Nova Scotia, House of Assembly, Debates and Proceedings: Confederation (10 March 1865)
By: Nova Scotia (House of Assembly)
Citation: Nova Scotia, House of Assembly, Debates and Proceedings, 23rd Parl, 2nd Sess, 1865 at 79-84.
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DEBATES AND PROCEEDINGS OF THE HOUSE OF ASSEMBLY OF NOVA SCOTIA. 1865.
FRIDAY, March 10.
- (p. 80)
Mr. Locke presented four petitions from the township of Shelburne against the Union of the provinces. He also stated that he noticed in one of the papers a telegram that Canada was going to take certain action on the question of Confederation, and therefore he wished to know whether the government had had any correspondence on the subject.
Hon. Pro. Sec. replied that the government had received no official communication from the government of Canada upon the subject, but at the same time he made that statement he thought it right to add that the substance of the telegram, as it exactly appeared, was communicated to him by a member of the Canadian government. He did not regard that as an official communication in the real scene of the term.
Mr. S. McDonnell said he noticed that the petitions presented on the subject under consideration were styled “with regard to Confederation.” He considered that these petitions were, to all intents and purposes, against the scheme.
Mr. Locke said the good sense of the country would tell at once that they were against Confederation.
Mr. P. Smyth presented a petition from Ship Harbor, in Inverness, against Confederation.
Mr. Robertson expressed his opinion that all the petitions were not really against the proposed Union.
Hon. Att. Gen. replied that the people wished time for the consideration of the question. They were certainly against legislating upon it this session, but they did not express any opinion adverse to the scheme.
Mr. S. McDonnell said that the Attorney General could not, by any amount of ingenuity, construe these petitions in any other way than that they are opposed to Confederation. They were opposed to the consummation of the measure at the present time, and there was not a single word in them in its favor.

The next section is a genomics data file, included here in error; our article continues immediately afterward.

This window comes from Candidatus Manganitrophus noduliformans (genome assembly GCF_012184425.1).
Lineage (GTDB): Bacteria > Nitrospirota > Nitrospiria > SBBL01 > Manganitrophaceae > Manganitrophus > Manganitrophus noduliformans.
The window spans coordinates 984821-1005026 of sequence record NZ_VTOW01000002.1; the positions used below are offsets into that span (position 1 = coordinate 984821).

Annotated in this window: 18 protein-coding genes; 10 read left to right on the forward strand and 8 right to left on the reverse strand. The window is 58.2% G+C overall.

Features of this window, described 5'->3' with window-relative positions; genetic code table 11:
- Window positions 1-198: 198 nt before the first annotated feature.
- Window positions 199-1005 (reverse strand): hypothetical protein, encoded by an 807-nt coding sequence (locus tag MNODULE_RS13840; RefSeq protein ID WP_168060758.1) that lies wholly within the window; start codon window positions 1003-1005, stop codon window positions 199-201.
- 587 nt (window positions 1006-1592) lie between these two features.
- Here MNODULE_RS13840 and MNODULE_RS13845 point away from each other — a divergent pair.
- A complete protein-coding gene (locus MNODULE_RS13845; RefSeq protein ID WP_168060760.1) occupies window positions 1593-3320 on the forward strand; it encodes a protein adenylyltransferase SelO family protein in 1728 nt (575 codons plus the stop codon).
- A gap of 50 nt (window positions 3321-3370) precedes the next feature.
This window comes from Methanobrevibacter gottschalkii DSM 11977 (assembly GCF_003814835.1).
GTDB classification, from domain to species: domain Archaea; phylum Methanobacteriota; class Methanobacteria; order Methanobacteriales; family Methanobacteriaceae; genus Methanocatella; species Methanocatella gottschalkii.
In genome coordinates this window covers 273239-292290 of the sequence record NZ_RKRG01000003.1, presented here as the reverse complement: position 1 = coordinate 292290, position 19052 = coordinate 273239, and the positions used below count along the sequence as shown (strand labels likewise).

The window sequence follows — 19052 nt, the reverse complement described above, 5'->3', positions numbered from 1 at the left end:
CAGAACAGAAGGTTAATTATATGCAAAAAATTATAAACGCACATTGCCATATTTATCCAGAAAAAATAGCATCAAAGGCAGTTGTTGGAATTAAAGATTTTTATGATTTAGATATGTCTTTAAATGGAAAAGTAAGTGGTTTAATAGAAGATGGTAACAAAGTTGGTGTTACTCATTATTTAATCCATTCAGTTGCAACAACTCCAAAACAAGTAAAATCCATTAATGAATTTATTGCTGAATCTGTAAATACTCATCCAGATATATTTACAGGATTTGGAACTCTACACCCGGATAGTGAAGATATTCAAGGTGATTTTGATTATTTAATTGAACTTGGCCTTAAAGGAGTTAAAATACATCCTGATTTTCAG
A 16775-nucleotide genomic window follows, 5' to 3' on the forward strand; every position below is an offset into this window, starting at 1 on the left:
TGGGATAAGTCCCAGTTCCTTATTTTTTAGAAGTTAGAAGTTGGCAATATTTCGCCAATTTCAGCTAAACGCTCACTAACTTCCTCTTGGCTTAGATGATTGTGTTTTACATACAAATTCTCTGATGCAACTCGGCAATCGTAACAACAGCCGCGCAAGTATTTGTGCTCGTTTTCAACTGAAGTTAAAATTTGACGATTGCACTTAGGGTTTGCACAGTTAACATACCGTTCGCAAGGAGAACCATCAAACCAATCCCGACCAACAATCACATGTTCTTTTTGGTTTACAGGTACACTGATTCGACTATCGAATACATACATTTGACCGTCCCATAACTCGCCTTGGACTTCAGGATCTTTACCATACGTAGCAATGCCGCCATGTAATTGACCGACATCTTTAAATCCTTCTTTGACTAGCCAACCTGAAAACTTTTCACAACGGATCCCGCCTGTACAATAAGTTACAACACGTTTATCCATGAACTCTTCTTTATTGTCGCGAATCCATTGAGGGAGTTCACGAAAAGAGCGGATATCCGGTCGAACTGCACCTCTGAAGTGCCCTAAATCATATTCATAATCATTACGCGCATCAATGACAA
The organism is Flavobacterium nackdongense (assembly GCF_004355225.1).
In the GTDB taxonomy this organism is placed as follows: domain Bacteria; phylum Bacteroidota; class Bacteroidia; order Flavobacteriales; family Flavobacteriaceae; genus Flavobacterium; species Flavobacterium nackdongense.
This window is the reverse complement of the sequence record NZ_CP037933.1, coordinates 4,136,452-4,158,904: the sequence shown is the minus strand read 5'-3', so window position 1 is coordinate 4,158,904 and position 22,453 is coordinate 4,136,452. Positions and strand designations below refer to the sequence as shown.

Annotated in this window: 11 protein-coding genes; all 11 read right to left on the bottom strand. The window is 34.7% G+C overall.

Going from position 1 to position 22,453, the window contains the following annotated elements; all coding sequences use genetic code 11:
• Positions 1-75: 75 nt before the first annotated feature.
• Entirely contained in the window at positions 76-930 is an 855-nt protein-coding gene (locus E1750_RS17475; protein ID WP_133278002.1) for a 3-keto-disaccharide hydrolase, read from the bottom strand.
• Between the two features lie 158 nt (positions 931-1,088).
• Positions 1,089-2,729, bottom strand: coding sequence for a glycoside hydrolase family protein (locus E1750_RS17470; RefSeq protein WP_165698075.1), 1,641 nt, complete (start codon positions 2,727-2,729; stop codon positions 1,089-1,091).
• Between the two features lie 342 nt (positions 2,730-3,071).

Mr. Miller was surprised that gentleman should argue the question. Petitioners said they did not wish the house to deal with the question, but to leave it to them to decide in reference to It. They gave a significant hint what they would do with it if they got hold of it.
Hon. Atty. Gen. supported bis position by reference to the state of things that occurred in connection with the measure touching the Incorporation of the Counties that was before the house some years ago. The fact that the people said they wanted time for consideration proved that they had not yet made up their minds either to oppose or reject it.
Mr. Stewart Campbell said that the petitioners not only expressed their anxiety lest this measure should be passed during the present session, but they wished to obtain from the government a pledge that it would not be carried through until it had been first passed upon by the people at the polls. The house had now been in session for a month, and a large number of petitions, containing very many signatures, had been presented, and he thought it was about time that the government of this country should relieve the people from the anxiety they now felt lest this measure should be passed through during the present session.